Published: July 4, 2020 12:59:27 am
On Wednesday, the Indian Railways initiated the process to allow private firms to operate passenger trains on its network by inviting entities to participate on 109 origin-destination routes through 151 new trains. In return, private operators will have to pay fixed haulage charges, energy charges on the basis of actual consumption, and a share of their gross revenue to the Railways — the last parameter will be bid upon. While these 151 trains will form a minuscule portion of the entire railway network, this marks the beginning of private sector participation in passenger train operations, the only form of transport that remains a government monopoly.
The Railways has taken some steps to make this an attractive proposition for the private sector. For instance, the time slots for private operations have been fixed at the bidding stage itself. However, several critical issues remain unaddressed. For one, there will be questions over the financial viability of some routes. Railways also tend to cross-subsidise passenger fares through freight revenue. This translates to below cost pricing, which will make it difficult for private players to compete. On the other hand, higher fares needed to cover costs might bring them in direct competition with airlines, pricing them out of the market. Further, as the experience of private operators in running container trains suggests, setting up an independent regulator will be critical for creating a level playing field for private players. Currently, the same entity is effectively the policy maker, regulator and service provider, rolled into one. This, as the Bibek Debroy committee pointed out, “is a clear conflict of interest”. An independent regulator can help establish trust with the private sector, facilitating its entry, but without it, the balance of power will continue to be tilted in favour of the Railways.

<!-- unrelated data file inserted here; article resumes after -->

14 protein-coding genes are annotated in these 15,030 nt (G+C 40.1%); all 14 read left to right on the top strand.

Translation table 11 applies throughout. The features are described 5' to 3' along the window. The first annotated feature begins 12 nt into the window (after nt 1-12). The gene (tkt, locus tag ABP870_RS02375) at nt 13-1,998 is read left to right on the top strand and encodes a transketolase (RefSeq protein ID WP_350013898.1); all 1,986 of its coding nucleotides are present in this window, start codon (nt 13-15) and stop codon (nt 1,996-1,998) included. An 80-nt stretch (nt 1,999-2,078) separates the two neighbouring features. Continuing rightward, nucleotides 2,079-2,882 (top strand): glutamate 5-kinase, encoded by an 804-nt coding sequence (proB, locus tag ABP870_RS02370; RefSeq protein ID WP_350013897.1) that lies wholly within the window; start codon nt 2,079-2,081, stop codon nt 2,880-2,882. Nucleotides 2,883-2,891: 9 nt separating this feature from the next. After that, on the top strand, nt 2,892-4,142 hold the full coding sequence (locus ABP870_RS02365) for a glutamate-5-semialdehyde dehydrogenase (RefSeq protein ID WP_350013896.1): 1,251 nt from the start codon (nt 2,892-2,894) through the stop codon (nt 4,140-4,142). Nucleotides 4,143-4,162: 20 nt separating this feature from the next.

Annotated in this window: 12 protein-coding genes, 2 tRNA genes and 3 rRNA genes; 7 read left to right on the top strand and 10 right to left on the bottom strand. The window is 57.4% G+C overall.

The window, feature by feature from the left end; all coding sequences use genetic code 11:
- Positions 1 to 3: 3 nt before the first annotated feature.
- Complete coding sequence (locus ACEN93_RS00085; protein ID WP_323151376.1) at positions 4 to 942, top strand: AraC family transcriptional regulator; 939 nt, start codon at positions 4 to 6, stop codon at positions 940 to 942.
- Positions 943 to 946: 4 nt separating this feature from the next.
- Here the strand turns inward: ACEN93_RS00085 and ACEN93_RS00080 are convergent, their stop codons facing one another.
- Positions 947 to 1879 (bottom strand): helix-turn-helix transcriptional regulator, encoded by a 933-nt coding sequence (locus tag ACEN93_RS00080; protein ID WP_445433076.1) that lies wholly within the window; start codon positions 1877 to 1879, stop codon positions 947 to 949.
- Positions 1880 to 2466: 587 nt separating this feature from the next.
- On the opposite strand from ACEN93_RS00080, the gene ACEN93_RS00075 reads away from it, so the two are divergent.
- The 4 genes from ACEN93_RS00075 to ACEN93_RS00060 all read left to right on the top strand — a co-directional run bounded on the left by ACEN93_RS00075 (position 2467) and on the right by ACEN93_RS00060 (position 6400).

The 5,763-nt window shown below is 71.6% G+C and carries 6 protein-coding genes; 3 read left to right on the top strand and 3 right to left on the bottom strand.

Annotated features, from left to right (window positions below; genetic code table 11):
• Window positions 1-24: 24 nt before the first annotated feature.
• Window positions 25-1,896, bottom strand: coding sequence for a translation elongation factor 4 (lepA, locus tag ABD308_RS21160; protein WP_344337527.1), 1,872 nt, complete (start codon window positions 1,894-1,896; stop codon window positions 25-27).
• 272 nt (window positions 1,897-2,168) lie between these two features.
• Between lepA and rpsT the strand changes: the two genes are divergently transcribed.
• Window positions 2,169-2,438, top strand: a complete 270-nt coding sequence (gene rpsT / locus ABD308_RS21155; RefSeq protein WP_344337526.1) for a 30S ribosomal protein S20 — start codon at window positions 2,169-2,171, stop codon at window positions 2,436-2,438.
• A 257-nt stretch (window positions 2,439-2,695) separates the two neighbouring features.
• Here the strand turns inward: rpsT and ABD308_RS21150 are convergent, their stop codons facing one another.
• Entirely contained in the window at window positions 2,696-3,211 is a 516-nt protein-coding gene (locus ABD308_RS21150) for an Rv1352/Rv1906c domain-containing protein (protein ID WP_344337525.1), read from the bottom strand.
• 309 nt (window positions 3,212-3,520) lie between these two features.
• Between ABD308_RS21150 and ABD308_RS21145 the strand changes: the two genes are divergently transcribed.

While liberalising the entry of new operators may be the path for improving services, and facilitating growth of the sector, there is need to exercise caution. Given the inherent complexity involved in this — the Rakesh Mohan committee report had pointed out that the international experience on privatising railways showed that it was “exceedingly difficult and controversial” — and keeping in mind the social welfare concerns, this should be treated as an opportunity to explore what will work, while keeping the flexibility to adjust the framework and fine-tune the rules and regulations.
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